By Zhaoyang Liu
Tension between immigration and labor has a long history in the United States. When Irish immigrants came in the 1840s looking for work, many were greeted with signs making it clear that “No Irish Need Apply.” In the early twentieth century, especially during the post World War I economic recession, there was a rising amount of xenophobia, which was in part fueled by the belief that immigrants were driving up unemployment. Behind the concerns about jobs were prejudices about newcomers that linked them to crime, poverty and immoral behavior, along with questions about their loyalty. These ideas were furthered by the then-new science of Eugenics. Eugenicists believed that almost all behavior was tied to race. In other words, people were poor not because of the situation that they found themselves in, but because of their genes. While scientists today have rejected Eugenics, these sentiments contributed to the Immigration Act of 1924, whose supporters sought to reinforce a racialized American identity that favored white northern Europeans over more recent immigrants. Among the immigrants impacted by quotas at the heart of the legislation were Eastern Europeans, Jews, and Asians.
Many Americans, especially immigrants themselves, spoke out against this act. Among these immigrants were Croatian-Americans. The first significant wave of Croatian immigration to the United States occurred in the 1890s and 1900s; some were political refugees while the majority moved for economic reasons. Most of them were Roman Catholics. They initially found industrial jobs in northeastern cities or settled in the Midwest, although they later expanded to other parts of the country. A large portion of these migrants were unskilled male laborers who returned to Croatia after earning enough money; however, many others stayed to reside permanently.
On March 15, 1924, the Croatian League of Illinois compiled a resolution which protested the proposed restriction on Yugoslavian immigration. The resolution highlights multiple ways in which Croatian and Yugoslavian immigrants have benefited the country. It was sent to the Committee on Immigration and Naturalization at Washington, to James W. Davis, the Secretary of Labor and to senators and representatives from Nebraska.
The proposal explains how Yugoslavians contributed to the American cause during World War I:
“WHEREAS, the provisions of this bill practically exclude from the United States Croatian and Jugo-Slav immigrants for the reason that nearly all of the present foreign born Jugo-Slavs and Croatians of the United States have come to this country since the year 1890, and WHEREAS, during the recent world war the Croatians and Jugo-Slavs of the United States loyally supported the United States, and through the Croatian League of Illinois and its subordinate lodges, and through other Jugo-Slav societies, purchased many million dollars worth of Liberty Bonds and War Saving Stamps.”
It also articulates how Yugoslavians provided adequate labor for the United States, along with the efforts they made to become the best citizens that they could:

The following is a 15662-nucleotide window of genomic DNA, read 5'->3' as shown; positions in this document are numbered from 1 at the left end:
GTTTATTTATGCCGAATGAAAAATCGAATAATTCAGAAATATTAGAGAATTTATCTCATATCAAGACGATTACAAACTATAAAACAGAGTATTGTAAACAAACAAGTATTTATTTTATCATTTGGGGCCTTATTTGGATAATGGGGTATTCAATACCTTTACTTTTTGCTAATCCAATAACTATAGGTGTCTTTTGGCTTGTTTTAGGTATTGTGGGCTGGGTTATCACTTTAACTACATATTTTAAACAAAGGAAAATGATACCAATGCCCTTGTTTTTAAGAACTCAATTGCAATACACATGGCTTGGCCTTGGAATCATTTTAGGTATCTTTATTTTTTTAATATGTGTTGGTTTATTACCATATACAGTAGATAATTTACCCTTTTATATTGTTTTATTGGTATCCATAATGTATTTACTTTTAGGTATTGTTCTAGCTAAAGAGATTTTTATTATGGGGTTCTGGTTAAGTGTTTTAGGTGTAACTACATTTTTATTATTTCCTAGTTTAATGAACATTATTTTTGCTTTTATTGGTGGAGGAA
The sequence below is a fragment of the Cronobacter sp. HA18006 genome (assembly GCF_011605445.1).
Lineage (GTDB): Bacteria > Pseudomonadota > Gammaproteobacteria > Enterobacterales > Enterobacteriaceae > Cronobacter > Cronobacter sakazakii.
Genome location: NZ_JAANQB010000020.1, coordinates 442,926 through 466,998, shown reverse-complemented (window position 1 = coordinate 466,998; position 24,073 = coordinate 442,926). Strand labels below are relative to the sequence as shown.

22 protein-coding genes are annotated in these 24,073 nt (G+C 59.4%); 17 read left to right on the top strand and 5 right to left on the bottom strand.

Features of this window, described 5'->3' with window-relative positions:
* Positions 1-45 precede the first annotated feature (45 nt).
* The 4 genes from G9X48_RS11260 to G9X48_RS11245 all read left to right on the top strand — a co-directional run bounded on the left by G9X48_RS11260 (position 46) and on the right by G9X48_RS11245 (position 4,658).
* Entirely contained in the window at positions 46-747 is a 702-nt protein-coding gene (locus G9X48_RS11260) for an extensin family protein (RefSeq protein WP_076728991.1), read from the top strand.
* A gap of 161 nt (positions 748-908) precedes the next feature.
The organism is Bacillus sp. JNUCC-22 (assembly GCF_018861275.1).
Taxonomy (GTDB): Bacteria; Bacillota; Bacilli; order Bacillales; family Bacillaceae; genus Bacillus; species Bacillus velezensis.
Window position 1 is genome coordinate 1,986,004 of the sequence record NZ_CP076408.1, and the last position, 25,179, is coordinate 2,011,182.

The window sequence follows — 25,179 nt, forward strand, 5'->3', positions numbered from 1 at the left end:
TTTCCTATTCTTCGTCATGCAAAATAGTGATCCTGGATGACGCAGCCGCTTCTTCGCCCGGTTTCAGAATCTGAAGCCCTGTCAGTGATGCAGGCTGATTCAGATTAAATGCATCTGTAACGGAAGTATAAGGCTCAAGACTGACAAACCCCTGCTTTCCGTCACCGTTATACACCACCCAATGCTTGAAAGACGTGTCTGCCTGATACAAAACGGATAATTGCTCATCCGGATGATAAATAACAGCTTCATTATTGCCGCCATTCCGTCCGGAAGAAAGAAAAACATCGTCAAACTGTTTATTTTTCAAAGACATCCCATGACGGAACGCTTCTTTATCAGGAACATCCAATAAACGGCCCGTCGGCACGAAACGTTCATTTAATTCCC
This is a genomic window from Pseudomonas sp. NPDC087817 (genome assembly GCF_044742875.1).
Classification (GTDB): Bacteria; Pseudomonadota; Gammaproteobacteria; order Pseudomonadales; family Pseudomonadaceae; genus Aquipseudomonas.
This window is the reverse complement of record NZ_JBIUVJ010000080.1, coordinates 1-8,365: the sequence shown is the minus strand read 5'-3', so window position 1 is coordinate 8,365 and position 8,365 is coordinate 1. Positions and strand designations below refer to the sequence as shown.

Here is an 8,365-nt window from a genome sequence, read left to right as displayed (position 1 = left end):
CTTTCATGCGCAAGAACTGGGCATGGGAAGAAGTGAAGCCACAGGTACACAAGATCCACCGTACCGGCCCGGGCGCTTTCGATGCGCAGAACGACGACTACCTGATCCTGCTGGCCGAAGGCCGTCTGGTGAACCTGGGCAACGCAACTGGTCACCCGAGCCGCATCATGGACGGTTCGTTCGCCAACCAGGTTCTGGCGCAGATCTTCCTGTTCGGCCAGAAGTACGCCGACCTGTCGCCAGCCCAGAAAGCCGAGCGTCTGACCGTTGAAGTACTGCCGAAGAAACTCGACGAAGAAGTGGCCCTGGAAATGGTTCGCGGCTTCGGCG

“WHEREAS, it is well known that the Croatian and Jugo-Slav residents of this country are industrious, law respecting people, and are employed for the most part in the mines, mills, factories, railroads and other useful industries and have done much to build up the wealth and prosperity of the country, and WHEREAS, it can be clearly shown that a large part of those of Jugo-Slav nationality who came to this country during the past twenty-five or thirty years have become permanent residents of the United States, and useful citizens, responding at every opportunity to every duty of good citizenship.”
The document concludes by stating:
“We especially protest against the unreasonable and illogical principles of the ‘Selective Immigration Act’ for the reason, among others, that the method of selecting immigrants as provided by this Act would give consular agents too vast a power in deciding who should be the future citizens of our Republic, and for the further reason that the quota provision would substantially prohibit all future immigration to the United States from Jugo-Slavia.”
The entirety of the resolution can be found at the link below:
1. What arguments does the Croatian League make against the law? Based on what you know about the context of the period, which of them were most likely to resonate with people at the time?
2. The resolution outlines the direct contributions that Croatian and Yugoslavian immigrants have made towards the United States. Make a list of immigrant groups and their respective contributions to America, whether it be through culture or work. Why are the contributions of some immigrants more recognized than those of others? How can we make sure that all immigrant groups are properly recognized for their contributions?
3. Why do you think the resolution was so concerned with detailing the social and economic effects of Yugoslavians on American society? Based on your understanding of xenophobia, what seems to be the larger fear— that immigrants cause social problems, or that they cause economic problems? How are the two related? How would you counter those biases?
5. How can people work towards understanding immigrants as individuals, not just members of a particular group? What role do stereotypes and generalizations play in the processes of developing prejudiced thought?
6. What methods can be used to shed light on the contributions of immigrants? Are there any means that would be particularly effective in accomplishing this goal? How much of a role does education play in this?